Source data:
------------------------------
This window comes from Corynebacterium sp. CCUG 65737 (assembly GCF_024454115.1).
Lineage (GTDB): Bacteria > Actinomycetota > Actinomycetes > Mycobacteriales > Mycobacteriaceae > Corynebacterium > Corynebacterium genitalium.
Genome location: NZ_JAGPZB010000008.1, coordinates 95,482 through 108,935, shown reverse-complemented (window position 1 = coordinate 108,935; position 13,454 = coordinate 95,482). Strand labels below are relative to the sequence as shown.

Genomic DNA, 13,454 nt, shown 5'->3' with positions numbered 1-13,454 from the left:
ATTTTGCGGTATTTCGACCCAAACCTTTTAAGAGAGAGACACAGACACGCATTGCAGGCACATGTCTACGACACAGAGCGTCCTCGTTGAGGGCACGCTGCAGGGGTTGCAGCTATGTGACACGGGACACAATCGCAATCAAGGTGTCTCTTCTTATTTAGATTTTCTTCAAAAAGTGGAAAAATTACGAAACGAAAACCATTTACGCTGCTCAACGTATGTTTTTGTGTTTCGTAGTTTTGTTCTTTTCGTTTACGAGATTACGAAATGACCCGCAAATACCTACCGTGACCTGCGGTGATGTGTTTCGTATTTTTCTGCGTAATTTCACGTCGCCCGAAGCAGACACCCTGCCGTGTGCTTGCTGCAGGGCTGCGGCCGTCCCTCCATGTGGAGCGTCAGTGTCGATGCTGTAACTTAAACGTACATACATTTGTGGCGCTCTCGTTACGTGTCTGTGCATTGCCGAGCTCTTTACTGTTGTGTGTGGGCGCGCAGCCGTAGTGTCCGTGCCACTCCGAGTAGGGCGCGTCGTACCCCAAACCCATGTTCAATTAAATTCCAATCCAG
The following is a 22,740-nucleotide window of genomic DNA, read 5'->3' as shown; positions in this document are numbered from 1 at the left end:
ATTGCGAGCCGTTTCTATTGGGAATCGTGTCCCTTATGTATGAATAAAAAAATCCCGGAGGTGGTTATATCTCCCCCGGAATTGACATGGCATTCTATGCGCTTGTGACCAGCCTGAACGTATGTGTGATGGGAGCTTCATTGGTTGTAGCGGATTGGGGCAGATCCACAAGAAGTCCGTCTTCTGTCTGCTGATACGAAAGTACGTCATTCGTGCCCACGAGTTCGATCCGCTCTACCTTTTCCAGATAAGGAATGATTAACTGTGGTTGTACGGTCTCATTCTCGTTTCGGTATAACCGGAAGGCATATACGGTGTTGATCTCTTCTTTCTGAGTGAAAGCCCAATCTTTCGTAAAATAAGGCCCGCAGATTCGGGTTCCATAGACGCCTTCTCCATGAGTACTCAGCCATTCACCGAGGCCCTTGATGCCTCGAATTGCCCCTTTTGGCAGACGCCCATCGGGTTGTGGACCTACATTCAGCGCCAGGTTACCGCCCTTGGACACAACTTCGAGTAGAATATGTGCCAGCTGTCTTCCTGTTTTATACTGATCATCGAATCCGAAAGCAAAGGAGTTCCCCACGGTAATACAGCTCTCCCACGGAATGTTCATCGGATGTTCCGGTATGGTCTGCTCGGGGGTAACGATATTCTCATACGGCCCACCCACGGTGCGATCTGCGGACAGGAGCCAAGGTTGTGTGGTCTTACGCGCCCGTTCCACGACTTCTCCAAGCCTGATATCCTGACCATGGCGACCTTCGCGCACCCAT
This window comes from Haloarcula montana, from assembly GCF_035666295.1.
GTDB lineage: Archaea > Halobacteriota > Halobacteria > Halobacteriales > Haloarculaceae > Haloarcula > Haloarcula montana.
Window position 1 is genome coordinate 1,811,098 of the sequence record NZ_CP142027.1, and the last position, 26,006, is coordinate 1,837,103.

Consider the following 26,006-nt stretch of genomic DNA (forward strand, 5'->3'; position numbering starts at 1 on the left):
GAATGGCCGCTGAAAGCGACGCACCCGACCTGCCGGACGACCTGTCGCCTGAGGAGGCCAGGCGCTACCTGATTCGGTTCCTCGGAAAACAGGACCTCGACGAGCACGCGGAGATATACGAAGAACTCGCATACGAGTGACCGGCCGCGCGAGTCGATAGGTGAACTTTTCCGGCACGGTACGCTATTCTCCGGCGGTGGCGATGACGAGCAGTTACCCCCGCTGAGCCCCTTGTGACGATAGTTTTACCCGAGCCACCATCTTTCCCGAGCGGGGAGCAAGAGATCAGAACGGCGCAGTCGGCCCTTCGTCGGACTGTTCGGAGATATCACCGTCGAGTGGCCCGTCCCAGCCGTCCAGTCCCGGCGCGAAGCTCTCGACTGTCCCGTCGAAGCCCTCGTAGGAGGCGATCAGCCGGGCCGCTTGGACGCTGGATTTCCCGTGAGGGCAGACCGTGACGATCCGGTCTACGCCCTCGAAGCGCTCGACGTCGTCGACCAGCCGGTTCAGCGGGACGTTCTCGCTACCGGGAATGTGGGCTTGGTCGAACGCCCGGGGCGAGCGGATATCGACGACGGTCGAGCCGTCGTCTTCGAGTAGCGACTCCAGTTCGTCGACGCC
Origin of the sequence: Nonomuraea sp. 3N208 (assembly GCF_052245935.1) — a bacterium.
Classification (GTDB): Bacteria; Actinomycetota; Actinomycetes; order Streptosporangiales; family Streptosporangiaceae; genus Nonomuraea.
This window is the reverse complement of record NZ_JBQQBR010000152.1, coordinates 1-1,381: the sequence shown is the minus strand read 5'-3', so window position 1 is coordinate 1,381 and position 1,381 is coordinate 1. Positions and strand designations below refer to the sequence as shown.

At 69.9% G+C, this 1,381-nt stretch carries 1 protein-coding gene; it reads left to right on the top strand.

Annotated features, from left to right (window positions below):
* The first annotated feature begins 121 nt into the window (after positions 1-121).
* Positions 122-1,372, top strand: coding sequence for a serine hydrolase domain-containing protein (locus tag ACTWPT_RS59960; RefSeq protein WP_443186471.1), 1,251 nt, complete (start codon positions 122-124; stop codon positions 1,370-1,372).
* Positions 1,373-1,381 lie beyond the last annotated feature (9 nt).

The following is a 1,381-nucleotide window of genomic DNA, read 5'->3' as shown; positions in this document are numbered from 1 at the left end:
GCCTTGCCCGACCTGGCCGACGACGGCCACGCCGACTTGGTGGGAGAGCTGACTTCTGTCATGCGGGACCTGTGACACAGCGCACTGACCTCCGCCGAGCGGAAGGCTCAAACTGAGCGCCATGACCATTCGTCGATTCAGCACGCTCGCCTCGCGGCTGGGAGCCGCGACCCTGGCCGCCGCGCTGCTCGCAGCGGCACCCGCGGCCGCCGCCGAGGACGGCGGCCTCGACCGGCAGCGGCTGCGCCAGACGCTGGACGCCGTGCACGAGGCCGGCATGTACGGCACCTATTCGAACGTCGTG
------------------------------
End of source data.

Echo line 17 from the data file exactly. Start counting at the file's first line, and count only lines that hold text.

Annotated features, from left to right (window positions below):